Dec 29,2006 00:00
Even though the holidays have just passed, I'd like to share an inspirational tale that I've been sitting on for several months. This is a story about some kindhearted souls, who seized upon a simple plan to leverage their charitable donations far beyond what they could have done by writing their own checks.
The plan, which you could now argue has been elevated to more of a phenomenon, began during the Sunday services a few years ago at a church not far from where I work.
Denny Bellesi, who was then pastor of Coast Hills Community Church in San Diego, handed out crisp $100 bills to 100 volunteers during the Sunday church services. As the perplexed guinea pigs stood in front of the congregation eyeing the money, Bellesi explained what he hoped would happen to the $10,000.
The pastor urged them to think of a creative way to spend the money on a worthy cause and report back to the congregation in 90 days. The inspiration for this task, which he named The Kingdom Assignment, was the Parable of the Talents in the New Testament.
It's the story of a master who gave his three servants money and what the men did with it. The servants who multiplied the cash were rewarded.
Bellesi acknowledges that it was tough coaxing church members to volunteer before they knew what their mission was. He recalls losing eye contact with nearly everyone sitting in the first few rows when he made his pitch for volunteers.
But those who left their pews ultimately embraced the challenge to multiply their seed money. One woman approached bookstores to match her $100 to buy books for hospitalized children. A Cub Scout leader successfully urged his troop and their parents to raise money for a needy group of boys who didn't have enough money to buy uniforms or handbooks.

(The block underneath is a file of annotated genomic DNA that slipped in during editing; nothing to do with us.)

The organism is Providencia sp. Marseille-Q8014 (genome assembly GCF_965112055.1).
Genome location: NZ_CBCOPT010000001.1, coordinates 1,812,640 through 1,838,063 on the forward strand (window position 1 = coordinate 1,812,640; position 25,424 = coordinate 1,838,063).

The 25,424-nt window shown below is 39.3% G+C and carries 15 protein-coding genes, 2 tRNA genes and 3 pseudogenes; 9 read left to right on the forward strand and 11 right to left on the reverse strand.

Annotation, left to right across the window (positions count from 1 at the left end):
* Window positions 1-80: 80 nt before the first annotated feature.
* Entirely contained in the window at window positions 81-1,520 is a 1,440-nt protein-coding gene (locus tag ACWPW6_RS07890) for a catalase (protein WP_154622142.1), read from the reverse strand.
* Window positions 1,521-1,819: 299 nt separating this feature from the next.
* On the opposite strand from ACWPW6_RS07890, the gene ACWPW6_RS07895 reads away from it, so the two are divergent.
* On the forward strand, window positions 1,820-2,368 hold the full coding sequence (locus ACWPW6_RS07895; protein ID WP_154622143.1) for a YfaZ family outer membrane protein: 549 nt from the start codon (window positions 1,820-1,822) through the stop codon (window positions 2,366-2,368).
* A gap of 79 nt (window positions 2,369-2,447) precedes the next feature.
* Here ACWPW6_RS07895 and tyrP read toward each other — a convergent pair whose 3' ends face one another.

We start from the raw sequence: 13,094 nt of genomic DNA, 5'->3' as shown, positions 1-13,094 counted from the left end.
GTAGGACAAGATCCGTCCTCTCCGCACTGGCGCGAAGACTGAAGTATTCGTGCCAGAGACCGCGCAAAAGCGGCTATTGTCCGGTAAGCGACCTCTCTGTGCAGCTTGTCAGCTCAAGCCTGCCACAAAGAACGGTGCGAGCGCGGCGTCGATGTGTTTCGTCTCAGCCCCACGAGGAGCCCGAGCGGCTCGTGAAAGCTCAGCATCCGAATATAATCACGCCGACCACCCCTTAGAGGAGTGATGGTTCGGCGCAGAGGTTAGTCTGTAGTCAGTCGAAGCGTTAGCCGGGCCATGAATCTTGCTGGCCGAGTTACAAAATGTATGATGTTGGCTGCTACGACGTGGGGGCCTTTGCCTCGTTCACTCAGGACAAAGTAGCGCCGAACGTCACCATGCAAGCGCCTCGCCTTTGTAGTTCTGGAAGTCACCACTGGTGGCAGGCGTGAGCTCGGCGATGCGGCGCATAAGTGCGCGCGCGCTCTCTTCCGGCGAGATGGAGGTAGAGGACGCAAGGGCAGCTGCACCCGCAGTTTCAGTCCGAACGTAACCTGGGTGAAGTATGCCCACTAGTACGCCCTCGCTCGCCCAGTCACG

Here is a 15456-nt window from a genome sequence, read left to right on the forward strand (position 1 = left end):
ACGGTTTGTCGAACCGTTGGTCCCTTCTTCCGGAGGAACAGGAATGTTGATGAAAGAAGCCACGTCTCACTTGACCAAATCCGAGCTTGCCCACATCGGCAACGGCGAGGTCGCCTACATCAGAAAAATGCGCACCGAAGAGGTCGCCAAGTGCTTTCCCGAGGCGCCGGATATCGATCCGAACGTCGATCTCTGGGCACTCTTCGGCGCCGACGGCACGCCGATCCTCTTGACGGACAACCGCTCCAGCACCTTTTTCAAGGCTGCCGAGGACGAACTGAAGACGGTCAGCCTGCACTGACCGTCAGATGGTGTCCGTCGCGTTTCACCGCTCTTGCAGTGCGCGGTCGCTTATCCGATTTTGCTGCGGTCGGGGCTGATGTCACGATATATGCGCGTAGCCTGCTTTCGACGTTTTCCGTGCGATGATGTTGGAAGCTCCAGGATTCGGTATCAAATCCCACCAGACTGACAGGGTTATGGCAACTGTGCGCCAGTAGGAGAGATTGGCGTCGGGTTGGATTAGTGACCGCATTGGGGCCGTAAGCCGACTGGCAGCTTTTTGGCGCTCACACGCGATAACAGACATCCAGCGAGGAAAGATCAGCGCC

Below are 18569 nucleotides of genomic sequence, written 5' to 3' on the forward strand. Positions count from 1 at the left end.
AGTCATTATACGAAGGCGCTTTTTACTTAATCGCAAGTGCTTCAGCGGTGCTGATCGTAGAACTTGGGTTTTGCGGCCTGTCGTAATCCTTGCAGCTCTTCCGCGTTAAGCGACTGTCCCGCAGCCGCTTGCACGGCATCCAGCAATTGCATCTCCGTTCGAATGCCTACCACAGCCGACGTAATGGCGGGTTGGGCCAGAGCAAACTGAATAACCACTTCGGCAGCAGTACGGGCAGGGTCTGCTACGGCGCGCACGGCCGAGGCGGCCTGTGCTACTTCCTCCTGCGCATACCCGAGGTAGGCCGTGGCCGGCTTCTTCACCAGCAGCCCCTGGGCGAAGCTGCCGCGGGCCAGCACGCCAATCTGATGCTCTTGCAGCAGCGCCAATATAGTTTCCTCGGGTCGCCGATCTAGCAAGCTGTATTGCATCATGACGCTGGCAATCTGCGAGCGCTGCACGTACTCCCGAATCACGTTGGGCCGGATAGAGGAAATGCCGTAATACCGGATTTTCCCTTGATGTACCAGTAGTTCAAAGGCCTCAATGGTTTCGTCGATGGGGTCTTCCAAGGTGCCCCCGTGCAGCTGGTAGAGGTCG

Another church member raised money from old frat brothers, college roommates, co-workers and others to pay the funeral costs for two siblings, who had died of a genetic disease. During the process, a surviving brother received needed dental work.
The most dramatic success story, however, belongs to a dynamic woman named Terry Zwick, who attends the church in the Aliso Viejo area of San Diego. She leveraged her money to create a battered women's shelter, as well as a transitional women's facility.
She and a few other people had talked for months about their dream to start the facilities, but The Kingdom Assignment jump-started the project. Hours after the church service, she shared what had happened during her birthday party at a restaurant.
Friends tossed in money, as did the owner of the restaurant. She ended up persuading someone to give a $75,000 donation, and a construction firm donated $150,000. When the local press publicized her project, more cash flowed in.
"The Kingdom Assignment," she told me, "grew this ministry very quickly and grander than it would have been."
Ultimately, the original church members turned $10,000 into a windfall of $1 million. The story, however, didn't end with self-congratulations. Bellesi has called what has happened in the years that have followed as an "underground movement that keeps chugging along."
Across the country, hundreds of other churches have launched their own Kingdom Assignments. A teenager at a church in Texas used her seed money to hold a concert at a church that raised $3,000.
In San Diego, a woman held a shoe party by inviting each of her friends to bring a new pair of shoes for the poor in Mexico. Elsewhere, a woman used her $100 to throw a party for Hurricane Katrina victims and she got others to kick in money for decorations, invitations and gifts.
If you'd like to learn more about The Kingdom Assignment, you should visit the Bellesi Web site at www.kingdomassignment.com. Bellesi and his wife, Leesa, have also written two books, "The Kingdom Assignment" and "The Kingdom Assignment 2," to provide further inspiration.
© Copley News Service